The leads are Norman Large as Will’s father, Clem Rogers. Frankly, if there’s a villain in the show, it’s Clem. He is unsupportive of his son to the point of unkindness. Large does a great job showing some of Clem’s humanity and since Clem dies during the show (he dies during Will’s lifetime in other words), Large is brought back as other characters–contributing to one of the running jokes that Ziegfeld is cheap. Very funny. Will’s four children, Will, Jr. (Kimball Stinger), Mary (Ava Hoekstra), James (Nathan Eliason), and Freddy (Mila Belle Howells) all were very professional, but somehow, up on that big stage, they looked so small–and it was very effective. They were little kids looking small.

Wiley Post (Jim Bennet) has some of the funniest lines–but I grew to dislike him–the character, not the actor. If I tell you why, it’s a spoiler if you don’t read the Wikipedia link I added. Bennet has great timing and it was fun that he did his entire performance from a seat in the audience.

Another fun highlight in the show is there is a real life roper/whip specialist, AJ Silver. Boy, can he crack those whips and fling those lassos. This is the stuff that Rogers started with–these same tricks. I can see why people flocked to his shows. It’s pretty impressive.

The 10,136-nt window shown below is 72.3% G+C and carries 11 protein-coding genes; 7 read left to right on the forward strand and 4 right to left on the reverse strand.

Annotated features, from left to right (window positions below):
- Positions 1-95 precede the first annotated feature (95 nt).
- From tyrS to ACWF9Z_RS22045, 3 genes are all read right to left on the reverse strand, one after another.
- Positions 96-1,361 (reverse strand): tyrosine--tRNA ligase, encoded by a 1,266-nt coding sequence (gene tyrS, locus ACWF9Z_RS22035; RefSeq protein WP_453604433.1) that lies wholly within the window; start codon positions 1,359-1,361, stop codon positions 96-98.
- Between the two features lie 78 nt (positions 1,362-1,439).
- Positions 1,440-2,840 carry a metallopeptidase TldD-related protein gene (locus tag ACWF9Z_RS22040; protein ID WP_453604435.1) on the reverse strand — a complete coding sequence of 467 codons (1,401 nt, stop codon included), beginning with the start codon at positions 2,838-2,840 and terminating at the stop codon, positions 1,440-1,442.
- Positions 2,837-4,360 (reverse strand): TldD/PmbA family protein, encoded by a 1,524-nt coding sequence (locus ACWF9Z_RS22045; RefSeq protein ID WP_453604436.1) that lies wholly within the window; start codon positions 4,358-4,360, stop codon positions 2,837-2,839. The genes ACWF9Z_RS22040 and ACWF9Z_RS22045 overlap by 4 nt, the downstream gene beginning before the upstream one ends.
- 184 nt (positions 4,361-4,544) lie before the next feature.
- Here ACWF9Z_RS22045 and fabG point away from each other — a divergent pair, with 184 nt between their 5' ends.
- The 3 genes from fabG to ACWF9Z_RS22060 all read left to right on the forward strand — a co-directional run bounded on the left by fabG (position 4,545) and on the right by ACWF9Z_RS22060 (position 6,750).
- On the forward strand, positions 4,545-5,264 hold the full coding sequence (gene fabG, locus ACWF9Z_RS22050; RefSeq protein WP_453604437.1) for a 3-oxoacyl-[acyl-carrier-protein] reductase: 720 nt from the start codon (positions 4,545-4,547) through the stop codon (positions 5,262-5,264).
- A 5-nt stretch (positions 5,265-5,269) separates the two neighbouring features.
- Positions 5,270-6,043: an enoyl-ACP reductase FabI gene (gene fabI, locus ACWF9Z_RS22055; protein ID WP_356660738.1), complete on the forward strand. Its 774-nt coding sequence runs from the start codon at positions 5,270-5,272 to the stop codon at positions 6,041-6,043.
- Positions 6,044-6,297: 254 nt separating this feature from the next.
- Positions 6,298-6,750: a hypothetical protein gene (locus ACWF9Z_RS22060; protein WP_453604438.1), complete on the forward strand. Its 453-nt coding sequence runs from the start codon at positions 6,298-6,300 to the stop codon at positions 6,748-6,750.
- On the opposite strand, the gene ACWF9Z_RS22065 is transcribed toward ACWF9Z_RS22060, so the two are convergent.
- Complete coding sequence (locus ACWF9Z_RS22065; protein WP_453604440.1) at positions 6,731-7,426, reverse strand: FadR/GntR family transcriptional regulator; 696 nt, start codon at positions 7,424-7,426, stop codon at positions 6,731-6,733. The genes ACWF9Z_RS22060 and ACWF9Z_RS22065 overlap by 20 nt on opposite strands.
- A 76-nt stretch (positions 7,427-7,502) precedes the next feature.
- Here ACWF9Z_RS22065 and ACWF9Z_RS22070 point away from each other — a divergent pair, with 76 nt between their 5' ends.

Will’s wife, Betty Blake, “Blake” to Will, is played with heartwarming splendor by Lisa Brescia. She goes from small town farm girl to loving wife and mother and even gets to do the token Ziegfeld vamp song atop a piano. Brescia is perfection, her voice is that of an angel. The synergy she has onstage is lovely. Again, that word lovely. Brescia is all that’s beautiful and kind in this sea of pretty girls and hunky men of the ensemble.

Will Rogers is played with folksy splendor by David M. Lutkin. Lutkin is not one-quarter Cherokee, as Rogers was. Lutkin is tall and Rogers wasn’t particularly tall. But it doesn’t matter one bit. Lutkin has embraced and embodied Will Rogers–from Rogers’ down-to-earth, wry manner to some pretty awesome rope tricks. Throughout the show, all I wanted to do is get onstage and talk with Will Rogers. He was very real to me. Even now as I write this, I found myself wishing I could have met Will Rogers. Lutkin creates this hero with such integrity and precision, I’m still somewhat overwhelmed.







Even though the show could end sadly, it doesn’t. In the end, Rogers’ witticisms and popular sayings (“I Never Met a Man I Didn’t Like” is the final number) bring him to us so he lives on in this delightful show.

The only sad part of this show really was the audience was half-empty. This shouldn’t happen. This show is rated PG and everyone will love this show. Bring your kids! Bring your grandma! Bring your classes, teachers! You will learn something in this show and you will love every minute of it! There are two more weeks of performances. Gather some loved ones and see The Will Rogers Follies–A Life in Review. It is a breath of fresh air right now, and we could use it–just as Rogers was in his life.

Pioneer Theater Company, Simmons Pioneer Memorial Theatre, The University of Utah, 300 1400 E #205, Salt Lake City, UT 84112  

Tickets: are $40-62, 5 dollars more if you buy the day of the show.

May 5 TO May 20, 2017

  • 7:00 p.m. Mondays – Thursdays Evenings
  • 7:30 p.m. Fridays and Saturday Evenings
  • 2:00 p.m. Saturday Matinees

(801) 581-6961